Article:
The move counter is a common sight in puzzle games, visually representing your efficient solutions as you complete levels in as few steps as possible. But in Warlock's Tower, the move counter isn't there merely as an additional challenge, but is integrated directly into gameplay.

In this puzzler, you die after three steps, and Warlock wrings a surprising amount of variety from that interesting concept.

A dangerous climb

As a brave mailman, your goal is to deliver a declaration of peace to the titular warlock. Unfortunately, between you and the tower's peak lies a hundred deadly stages. Terrors and traps await, but the greatest danger is the simplest. Within the life-draining walls of the tower, each step drains your limited lives. Three steps, and your mailman turns to dust.

Those early puzzles can be easy, teaching you how to analyze a level and figure out the most optimal route. Quickly, you're introduced to special gems that can refill your move counter or even grant you more steps, an addition that forces you to think ahead and consider in which order gems must be collected to reach the exit.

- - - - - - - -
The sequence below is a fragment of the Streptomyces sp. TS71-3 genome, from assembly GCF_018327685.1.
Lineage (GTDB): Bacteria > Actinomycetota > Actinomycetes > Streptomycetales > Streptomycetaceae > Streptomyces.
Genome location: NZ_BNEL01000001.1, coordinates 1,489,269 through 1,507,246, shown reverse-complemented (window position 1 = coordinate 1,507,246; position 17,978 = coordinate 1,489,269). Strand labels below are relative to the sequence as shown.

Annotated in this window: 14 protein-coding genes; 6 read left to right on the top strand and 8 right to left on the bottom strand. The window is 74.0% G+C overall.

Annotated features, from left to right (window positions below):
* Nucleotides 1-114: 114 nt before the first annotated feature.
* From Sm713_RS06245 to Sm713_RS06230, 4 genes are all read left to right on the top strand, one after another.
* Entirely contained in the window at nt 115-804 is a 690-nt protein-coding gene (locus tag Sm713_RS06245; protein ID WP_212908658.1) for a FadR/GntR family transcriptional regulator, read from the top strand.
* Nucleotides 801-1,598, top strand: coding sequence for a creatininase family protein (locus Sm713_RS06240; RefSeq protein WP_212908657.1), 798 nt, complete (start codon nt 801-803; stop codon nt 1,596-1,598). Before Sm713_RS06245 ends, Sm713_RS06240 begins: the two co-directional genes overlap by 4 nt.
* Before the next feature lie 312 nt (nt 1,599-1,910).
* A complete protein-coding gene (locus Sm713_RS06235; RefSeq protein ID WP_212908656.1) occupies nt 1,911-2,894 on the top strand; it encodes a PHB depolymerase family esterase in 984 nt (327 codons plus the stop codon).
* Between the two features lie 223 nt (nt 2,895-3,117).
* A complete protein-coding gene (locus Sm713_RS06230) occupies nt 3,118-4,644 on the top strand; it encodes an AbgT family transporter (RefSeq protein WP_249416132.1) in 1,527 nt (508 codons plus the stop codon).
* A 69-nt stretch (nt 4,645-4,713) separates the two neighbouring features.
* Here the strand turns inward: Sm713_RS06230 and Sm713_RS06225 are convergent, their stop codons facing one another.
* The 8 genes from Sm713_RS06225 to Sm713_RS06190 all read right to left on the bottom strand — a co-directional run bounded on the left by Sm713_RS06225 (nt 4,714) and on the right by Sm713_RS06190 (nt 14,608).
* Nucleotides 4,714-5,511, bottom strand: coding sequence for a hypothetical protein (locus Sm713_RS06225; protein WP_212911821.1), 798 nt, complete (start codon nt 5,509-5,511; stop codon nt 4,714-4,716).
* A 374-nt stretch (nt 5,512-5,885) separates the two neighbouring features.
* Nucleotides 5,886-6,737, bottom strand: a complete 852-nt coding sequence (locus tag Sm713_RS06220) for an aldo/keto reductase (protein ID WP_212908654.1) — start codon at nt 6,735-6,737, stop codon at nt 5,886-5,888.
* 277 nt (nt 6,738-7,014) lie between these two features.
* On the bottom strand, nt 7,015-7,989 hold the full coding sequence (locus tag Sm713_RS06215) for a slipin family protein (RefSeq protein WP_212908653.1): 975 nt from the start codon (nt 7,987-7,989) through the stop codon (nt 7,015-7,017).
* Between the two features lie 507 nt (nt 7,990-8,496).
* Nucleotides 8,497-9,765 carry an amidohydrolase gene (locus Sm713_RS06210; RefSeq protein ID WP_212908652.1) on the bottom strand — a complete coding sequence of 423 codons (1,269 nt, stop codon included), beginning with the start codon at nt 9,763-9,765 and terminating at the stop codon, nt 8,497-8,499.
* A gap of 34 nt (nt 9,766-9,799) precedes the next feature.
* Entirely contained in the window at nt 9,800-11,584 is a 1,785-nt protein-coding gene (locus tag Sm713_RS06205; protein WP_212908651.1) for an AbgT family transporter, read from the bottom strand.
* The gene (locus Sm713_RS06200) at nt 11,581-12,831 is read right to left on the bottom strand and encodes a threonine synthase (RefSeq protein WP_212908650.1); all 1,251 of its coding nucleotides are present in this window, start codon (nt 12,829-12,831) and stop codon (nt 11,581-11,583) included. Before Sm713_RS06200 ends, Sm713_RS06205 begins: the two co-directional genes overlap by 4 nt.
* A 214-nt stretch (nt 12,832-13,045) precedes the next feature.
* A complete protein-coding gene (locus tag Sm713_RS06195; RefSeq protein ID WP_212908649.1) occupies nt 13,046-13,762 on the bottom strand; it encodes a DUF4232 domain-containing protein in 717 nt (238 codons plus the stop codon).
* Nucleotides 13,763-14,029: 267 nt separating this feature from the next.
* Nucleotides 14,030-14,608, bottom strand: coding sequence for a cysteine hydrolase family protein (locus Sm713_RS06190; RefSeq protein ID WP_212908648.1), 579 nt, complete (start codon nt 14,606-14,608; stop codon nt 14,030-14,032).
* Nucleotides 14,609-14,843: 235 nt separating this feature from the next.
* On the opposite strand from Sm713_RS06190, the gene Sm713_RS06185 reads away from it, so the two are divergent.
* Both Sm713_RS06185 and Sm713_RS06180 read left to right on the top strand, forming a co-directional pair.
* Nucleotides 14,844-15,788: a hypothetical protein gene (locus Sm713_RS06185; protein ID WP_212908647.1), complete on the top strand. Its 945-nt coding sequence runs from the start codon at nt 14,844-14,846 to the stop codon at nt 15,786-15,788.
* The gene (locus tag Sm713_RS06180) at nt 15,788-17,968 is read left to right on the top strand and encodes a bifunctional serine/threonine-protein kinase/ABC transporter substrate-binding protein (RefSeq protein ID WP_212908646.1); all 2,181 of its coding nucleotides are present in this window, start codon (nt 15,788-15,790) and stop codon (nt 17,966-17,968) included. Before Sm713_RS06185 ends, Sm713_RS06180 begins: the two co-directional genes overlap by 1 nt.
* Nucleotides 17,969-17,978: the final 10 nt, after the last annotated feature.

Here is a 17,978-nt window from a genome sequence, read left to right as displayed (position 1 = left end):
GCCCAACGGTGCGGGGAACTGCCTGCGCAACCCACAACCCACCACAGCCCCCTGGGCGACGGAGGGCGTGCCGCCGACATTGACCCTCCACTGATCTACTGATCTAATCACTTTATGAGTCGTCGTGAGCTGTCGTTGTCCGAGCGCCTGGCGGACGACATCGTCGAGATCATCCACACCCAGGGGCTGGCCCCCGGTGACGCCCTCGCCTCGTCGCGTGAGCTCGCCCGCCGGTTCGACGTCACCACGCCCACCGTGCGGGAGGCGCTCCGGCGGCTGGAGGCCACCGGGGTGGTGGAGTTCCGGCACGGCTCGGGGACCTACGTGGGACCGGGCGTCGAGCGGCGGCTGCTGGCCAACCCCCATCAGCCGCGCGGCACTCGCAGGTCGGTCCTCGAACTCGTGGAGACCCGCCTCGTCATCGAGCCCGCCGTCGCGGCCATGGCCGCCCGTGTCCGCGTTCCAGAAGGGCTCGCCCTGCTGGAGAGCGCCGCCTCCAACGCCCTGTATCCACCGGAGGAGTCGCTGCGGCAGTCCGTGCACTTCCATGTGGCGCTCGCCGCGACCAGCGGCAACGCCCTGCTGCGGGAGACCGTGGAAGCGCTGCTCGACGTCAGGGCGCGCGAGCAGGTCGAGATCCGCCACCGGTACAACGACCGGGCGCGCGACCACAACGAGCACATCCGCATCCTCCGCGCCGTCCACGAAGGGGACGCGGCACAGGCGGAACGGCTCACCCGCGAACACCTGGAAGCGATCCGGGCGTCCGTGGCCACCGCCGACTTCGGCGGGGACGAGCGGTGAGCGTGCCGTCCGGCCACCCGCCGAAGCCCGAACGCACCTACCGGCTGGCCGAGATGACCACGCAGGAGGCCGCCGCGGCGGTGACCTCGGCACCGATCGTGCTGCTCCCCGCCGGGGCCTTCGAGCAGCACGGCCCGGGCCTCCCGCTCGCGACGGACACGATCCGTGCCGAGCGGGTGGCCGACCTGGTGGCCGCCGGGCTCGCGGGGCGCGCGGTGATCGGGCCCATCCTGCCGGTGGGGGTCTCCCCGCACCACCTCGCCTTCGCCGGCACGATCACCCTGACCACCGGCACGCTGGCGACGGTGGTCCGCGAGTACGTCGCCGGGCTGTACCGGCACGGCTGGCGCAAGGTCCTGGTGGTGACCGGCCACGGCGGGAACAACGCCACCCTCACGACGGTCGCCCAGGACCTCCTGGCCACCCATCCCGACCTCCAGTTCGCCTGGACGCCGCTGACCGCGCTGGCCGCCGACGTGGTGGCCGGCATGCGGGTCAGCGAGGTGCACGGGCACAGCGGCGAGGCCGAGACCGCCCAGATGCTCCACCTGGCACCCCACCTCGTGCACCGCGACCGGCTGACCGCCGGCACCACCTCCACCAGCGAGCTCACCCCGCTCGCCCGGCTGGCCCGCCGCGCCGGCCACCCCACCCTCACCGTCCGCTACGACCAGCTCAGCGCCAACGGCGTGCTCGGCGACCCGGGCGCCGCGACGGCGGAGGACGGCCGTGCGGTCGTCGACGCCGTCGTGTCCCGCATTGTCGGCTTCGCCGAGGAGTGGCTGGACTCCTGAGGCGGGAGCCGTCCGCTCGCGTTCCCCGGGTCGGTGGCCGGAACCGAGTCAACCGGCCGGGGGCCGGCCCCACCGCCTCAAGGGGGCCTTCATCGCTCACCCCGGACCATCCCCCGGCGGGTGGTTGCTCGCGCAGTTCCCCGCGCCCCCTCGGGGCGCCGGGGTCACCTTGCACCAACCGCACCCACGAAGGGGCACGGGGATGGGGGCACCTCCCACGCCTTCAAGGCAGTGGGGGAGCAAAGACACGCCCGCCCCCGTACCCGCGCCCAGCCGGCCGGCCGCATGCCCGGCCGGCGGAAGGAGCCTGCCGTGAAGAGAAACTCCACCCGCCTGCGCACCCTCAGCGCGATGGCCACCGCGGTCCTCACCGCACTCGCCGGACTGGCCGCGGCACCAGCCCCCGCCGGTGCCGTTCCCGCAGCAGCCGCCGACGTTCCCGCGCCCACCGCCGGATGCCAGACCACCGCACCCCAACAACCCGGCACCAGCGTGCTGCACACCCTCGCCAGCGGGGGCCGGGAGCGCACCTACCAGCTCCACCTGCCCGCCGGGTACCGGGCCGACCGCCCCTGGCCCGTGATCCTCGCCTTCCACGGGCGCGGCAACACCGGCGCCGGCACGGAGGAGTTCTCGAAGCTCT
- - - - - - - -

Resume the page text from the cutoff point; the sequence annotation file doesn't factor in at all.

Walk with care

From that foundation of restricted movement and gems, Warlock's Tower expands into more involved levels. New aspects appear each chapter: conveyor belts that can shuttle you across a room, zombies that move after every third step, slimes that leave a space-restricting acidic trail, and more.

It's an impressive feat of simple complexity. Your moveset never evolves beyond those few steps, but the levels themselves grow increasingly tricky, layering on more and more elements to anticipate and predict.

Given how granular the gameplay can be, a step-by-step pace, it can be frustrating that Warlock's Tower doesn't have an undo feature. You can restart any level with a tap, but having to replay an entire level several times as you figure out the proper route can be frustrating in the later longer levels.

Warlock's Tower may seem simple on the surface due to its retro aesthetic and small moveset, but playing reveals a challenging puzzler that makes the most out of its minimalist design.